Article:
By Jamillah Wright
Nearly 100 women entrepreneurs gathered at the Brooklyn Navy Yard for the Women in Business New York event held last week. In honor of Women’s History Month, the inspirational evening celebrated six business owners who revealed their secrets to success.
Founded by Cassandra Tennyson and Koren Benbow-Fung, Women in Business New York is a network that connects,
empowers and fuels the growth of women entrepreneurs. As more women decide to venture into entrepreneurship, the organization is committed to offering its support. “We decided to host this event because it’s important to make sure women entrepreneurs are taking the right steps to successfully grow their businesses,” said Benbow-Fung.
“I am so proud of these dynamic women,” said Tennyson. “We want to give women business owners the tools, techniques and technical assistance they need.”
A panel of women business owners from the New York area shared personal stories on what inspired them to become entrepreneurs. Topics ranged from balancing work and family to learning how to budget effectively. Panelist Charell Star, a business blogger for the website Not Just a Girl In a Dress, discussed the importance of networking. See “Networking Tips for Women Entrepreneurs” for information shared in her presentation.
Panelist Courtney Arrington-Baldwin encouraged guests to follow their passion. She had a lucrative career as a civil engineer at Turner Construction before deciding to quit her job. She now runs an image consulting business with her husband called Mr. Baldwin Style, which focuses on groom styling, personal styling and photo shoot production.
“I spent a long time in a career I wasn’t passionate about,” said Arrington-Baldwin. With seven years as a construction manager and seven years as a project manager, she now uses her skills to manage the production side of the business. “I’m really passionate about encouraging women to follow their dreams,” said Arrington-Baldwin.
Nicole Ponseca, another panelist, is owner of two Filipino restaurants: Maharlika and Jeepney located in the East Village. Prior to becoming an entrepreneur, she worked in advertising at Saatchi & Saatchi. “I loved advertising and thought I would be the next Donny Deutsch,” said Ponseca. “But I was frustrated that people didn’t know anything about my culture or food.”
Armed with a dream of opening a Filipino restaurant, Ponseca started working at restaurants at night, while maintaining her day job, so she could learn the business. Since opening her restaurants in 2011 and 2012, they have been featured in Time Out New York magazine, The New York Times, The Food Network and more. “Instead of branding other people’s brands, I now brand Filipino food,” said Ponseca. “My new dream is to be the Filipino Rachael Ray.”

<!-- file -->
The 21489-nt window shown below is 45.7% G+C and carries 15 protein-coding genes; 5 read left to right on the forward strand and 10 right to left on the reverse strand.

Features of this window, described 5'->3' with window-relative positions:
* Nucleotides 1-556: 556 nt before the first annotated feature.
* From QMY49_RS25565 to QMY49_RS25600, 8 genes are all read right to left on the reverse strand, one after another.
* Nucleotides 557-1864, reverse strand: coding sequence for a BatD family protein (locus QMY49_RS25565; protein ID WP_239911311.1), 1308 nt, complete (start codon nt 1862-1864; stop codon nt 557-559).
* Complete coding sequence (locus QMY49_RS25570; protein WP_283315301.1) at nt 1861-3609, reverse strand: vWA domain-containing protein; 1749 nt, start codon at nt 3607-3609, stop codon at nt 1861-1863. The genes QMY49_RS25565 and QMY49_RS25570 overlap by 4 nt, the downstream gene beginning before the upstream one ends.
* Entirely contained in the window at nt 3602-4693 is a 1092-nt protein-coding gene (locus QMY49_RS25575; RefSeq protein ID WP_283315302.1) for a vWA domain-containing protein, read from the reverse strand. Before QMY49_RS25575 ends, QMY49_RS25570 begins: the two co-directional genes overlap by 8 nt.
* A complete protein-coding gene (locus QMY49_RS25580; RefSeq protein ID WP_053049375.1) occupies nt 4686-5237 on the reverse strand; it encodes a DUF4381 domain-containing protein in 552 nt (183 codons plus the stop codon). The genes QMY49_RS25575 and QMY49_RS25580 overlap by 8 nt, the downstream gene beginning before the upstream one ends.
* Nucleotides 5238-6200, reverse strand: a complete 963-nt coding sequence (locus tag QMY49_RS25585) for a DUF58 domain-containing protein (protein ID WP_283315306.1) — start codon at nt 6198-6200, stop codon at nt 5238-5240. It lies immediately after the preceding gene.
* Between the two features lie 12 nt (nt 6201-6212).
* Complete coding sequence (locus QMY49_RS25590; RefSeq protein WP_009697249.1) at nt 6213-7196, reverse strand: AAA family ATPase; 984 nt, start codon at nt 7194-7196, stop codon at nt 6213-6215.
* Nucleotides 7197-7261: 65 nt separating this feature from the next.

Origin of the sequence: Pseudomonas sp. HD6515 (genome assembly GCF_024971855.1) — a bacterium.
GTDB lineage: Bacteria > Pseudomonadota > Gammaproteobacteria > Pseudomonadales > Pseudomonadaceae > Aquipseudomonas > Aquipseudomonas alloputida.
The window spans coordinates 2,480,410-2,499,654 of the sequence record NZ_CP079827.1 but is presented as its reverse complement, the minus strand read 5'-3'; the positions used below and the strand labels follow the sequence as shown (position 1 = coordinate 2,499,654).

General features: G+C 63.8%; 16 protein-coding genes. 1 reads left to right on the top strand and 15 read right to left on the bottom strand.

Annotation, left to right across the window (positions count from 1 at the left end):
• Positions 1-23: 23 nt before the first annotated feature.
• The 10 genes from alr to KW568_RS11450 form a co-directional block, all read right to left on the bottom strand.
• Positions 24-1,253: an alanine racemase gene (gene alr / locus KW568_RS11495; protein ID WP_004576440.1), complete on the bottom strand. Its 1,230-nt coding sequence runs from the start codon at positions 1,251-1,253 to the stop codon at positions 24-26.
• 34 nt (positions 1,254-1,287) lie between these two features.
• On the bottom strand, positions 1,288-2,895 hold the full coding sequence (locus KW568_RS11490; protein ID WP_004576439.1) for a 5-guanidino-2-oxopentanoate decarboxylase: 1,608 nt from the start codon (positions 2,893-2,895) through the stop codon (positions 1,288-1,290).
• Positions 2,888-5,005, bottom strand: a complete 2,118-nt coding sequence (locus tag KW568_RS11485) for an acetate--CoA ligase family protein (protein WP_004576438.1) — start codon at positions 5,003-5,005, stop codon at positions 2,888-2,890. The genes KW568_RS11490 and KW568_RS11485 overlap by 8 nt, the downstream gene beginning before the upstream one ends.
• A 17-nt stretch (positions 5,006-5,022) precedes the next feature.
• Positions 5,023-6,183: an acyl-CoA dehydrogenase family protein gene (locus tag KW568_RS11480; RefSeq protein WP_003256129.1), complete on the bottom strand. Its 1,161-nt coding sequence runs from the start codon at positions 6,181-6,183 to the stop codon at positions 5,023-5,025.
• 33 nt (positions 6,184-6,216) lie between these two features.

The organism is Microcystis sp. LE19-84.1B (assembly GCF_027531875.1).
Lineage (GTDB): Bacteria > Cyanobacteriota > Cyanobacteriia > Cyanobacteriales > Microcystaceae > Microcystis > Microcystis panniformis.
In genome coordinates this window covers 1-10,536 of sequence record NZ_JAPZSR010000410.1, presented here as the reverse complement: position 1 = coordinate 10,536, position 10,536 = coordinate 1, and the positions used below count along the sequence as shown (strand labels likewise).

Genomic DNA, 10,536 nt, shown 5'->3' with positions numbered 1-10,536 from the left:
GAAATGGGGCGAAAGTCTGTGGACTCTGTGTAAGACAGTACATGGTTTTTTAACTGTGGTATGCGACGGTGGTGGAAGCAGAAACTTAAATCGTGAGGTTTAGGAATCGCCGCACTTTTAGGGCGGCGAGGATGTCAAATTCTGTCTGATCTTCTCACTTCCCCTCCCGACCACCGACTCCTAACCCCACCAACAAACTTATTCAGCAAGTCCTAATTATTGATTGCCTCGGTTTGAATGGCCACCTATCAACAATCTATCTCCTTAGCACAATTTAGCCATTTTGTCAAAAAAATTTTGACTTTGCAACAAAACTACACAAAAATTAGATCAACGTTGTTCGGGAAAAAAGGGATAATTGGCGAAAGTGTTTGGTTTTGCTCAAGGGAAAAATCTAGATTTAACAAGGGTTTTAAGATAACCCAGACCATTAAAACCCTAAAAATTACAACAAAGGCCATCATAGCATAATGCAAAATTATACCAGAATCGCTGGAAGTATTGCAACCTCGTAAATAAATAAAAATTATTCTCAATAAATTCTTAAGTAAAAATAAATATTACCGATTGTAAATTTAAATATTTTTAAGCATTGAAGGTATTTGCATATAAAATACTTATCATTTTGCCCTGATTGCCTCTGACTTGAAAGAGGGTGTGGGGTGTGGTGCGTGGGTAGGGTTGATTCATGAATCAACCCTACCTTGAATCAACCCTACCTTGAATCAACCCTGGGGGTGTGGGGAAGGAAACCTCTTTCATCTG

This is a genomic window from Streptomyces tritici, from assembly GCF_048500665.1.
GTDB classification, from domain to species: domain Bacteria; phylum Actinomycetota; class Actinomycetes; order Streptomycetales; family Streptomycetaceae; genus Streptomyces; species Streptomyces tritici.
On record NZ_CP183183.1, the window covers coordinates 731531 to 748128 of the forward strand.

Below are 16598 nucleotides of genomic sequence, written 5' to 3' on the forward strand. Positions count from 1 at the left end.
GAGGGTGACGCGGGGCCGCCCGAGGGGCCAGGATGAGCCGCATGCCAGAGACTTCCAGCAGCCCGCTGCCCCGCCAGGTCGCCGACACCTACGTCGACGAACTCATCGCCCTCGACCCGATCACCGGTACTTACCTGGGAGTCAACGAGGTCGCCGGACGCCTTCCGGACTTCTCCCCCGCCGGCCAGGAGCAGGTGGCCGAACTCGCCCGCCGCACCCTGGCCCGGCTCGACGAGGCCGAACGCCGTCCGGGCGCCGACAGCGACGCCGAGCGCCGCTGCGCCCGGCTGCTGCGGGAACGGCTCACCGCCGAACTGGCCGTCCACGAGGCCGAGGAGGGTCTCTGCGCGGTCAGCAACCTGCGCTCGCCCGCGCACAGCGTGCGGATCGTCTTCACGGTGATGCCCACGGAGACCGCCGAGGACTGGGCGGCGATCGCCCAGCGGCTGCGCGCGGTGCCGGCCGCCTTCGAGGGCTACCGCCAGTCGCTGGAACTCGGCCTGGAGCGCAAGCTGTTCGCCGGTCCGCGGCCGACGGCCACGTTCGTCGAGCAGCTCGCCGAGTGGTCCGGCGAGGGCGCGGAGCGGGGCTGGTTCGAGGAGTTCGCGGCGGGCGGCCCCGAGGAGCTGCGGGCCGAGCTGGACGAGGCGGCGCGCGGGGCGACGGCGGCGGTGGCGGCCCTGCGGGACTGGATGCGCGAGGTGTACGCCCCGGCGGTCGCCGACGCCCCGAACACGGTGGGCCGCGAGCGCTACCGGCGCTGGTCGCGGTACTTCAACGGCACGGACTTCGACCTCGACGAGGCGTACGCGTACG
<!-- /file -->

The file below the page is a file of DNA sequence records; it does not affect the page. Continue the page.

Panelist Arkell Bailey Cox, owner of IHOP franchises in Brooklyn, said women could run businesses just as well as men. “As women, we are multifaceted and can do many things,” said Cox. “I ignore people who tell me I can’t do something. They become my motivation.”
Panelist Dr. Shalei Simms, professor of management at SUNY College of Old Westbury, advised guests to focus on their strengths. “Remind yourself what your capabilities are,” said Dr. Simms. “Also, you don’t have to make decisions so fast. Slow down and think things through.”
Moderator Melanee Farrah, chair of the Diaspora African Women’s Network, encouraged guests to stay motivated on their path to entrepreneurship. “The challenge is not really taking the first step, but finding the strength to keep moving forward,” said Farrah.
The evening left guests inspired. “It’s wonderful to hear these amazing women share their personal journeys,” said Sharufa Walker, a fashion designer and owner of the women’s clothing line Jinaki. “It’s so powerful to be in a room like this.”
For more information about Women in Business New York, visit www.wibny.com.
Networking Tips for Women Entrepreneurs
The success of your business depends on your ability to network. “Whether you want to create new business partnerships or escape the loneliness of being a solopreneur, making connections is vital for business growth,” said Charell Star, a panelist at the Women in Business New York event and business blogger for the website Not Just a Girl In a Dress.
First, figure out what connections you need to grow your business, then look for events that are relevant. Whether it’s an industry-focused conference or a monthly networking event for small business owners, commit to it by blocking out time on your calendar. Next, use these tips to network the right way.
- Arrive early. This allows you to meet the event organizer and other early birds.
- Meet at least three to five people. The goal is to make quality connections.
- Communicate effectively. Ask conversational questions like, “What brought you here tonight?”
- Nail your elevator speech. Include what you do and what sets you apart.
- Follow-up. Send an e-mail within 72 hours, reference your conversation and invite them for coffee. Be sure to include a few date options.
Successful connections will turn into solid relationships if you follow these tips. Remember: The goal of networking isn’t to sell, but to educate, build trust and create relationships.
– Jamillah Wright is Founder & CEO of Write It Up, a full-service writing and communications company.
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